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No! He is not Jesus; It's Our Traditional Way Of Greeting A Crowned Prince

Nnamdi Kanu
By Ngozi Onwukwe

A response to an online debate on a viral photo that showed some members of Indigenous People of Biafra, IPOB, bowed down to greet their leader, Prince Nnamdi Kanu.

What is wrong with this photo? Nothing, absolutely nothing is wrong, Mazi Nnamdi Kanu is a crown Prince of Afaraukwu Ibeku Kingdom, which, as such, deserved to be respected while greeting.

Ndi-Igbo can't lose their dignity because of political interest, or a mere trend of technology. Bowing down to greet a crowned Prince is never a taboo in our culture, forget about sentiments, Mazi Kanu deserved the due respect.

As a crowned Prince, rules are whenever he is passing by, anyone he met on the road must bow down to receive a blessing from him, that's the Igbo tradition in the oldies, but today, western world is teaching us how to greet and how to respond to King's families.

Before you debate on why people should bow down before Mazi Kanu, ask any Igbo around you the tradition and culture of Ndi-Igbo on how they respond to King's families via greetings.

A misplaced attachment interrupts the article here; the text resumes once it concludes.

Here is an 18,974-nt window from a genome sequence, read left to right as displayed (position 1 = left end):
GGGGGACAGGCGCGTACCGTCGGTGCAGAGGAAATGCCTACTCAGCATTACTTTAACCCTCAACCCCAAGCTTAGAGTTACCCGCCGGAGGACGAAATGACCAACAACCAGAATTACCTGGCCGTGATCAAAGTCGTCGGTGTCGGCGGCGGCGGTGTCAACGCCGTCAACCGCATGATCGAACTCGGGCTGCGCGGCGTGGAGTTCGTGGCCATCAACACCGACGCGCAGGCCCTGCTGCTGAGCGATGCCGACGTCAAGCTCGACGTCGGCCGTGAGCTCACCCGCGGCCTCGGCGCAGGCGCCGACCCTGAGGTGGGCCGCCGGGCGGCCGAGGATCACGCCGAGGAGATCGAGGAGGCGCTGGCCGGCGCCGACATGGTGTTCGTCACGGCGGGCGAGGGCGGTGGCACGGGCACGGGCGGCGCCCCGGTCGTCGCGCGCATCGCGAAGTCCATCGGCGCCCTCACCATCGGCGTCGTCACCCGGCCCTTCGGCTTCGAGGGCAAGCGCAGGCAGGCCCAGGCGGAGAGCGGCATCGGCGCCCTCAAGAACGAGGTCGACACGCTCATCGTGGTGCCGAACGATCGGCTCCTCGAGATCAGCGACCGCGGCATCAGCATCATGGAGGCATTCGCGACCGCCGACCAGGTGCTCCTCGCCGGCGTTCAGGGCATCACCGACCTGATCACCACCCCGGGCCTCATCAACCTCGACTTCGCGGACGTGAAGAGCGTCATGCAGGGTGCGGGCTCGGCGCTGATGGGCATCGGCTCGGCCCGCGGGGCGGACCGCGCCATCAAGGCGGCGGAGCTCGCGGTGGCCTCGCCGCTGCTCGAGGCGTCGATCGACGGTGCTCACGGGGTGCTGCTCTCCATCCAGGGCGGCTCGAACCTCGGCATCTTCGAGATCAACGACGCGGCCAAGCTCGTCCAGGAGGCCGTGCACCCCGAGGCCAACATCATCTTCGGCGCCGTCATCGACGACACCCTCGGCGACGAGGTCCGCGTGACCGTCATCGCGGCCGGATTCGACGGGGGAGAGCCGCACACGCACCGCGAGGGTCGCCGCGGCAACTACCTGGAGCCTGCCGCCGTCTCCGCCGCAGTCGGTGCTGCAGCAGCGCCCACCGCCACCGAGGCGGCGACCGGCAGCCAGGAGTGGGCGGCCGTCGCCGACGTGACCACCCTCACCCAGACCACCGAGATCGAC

If Yoruba's and Hausa's can bow down to greet their monarchs, why would Ndi-Igbo be an exception? Last time I checked, a crowned Prince was an heir to the throne, if the King finally gave up to the ghost - although, this days Kings are appointed by the Governor's which is very wrong and abominable, because kings are born not made.

Apart from being a crowned Prince, Mazi Kanu is well respected in Igboland, as someone who determined to lead his people out of misery and slavery, his call for Biafra restoration is genuine and that's why he also been respected and well treated with honor and dignity.

It's never a taboo to bow down to greet a crown prince, and yes, Mazi Nnamdi Kanu deserves the respect.

No! He is not Jesus, it depends on the path you're coming it from.

It's our tradition!

If you're not convinced, try and watch Nollywood movies, especially the one that happens to do with Kings and Palace. That should teach you some Igbo traditions.

Note: In Igbo tradition and culture, women bow down to greet their husband, elders and kings.

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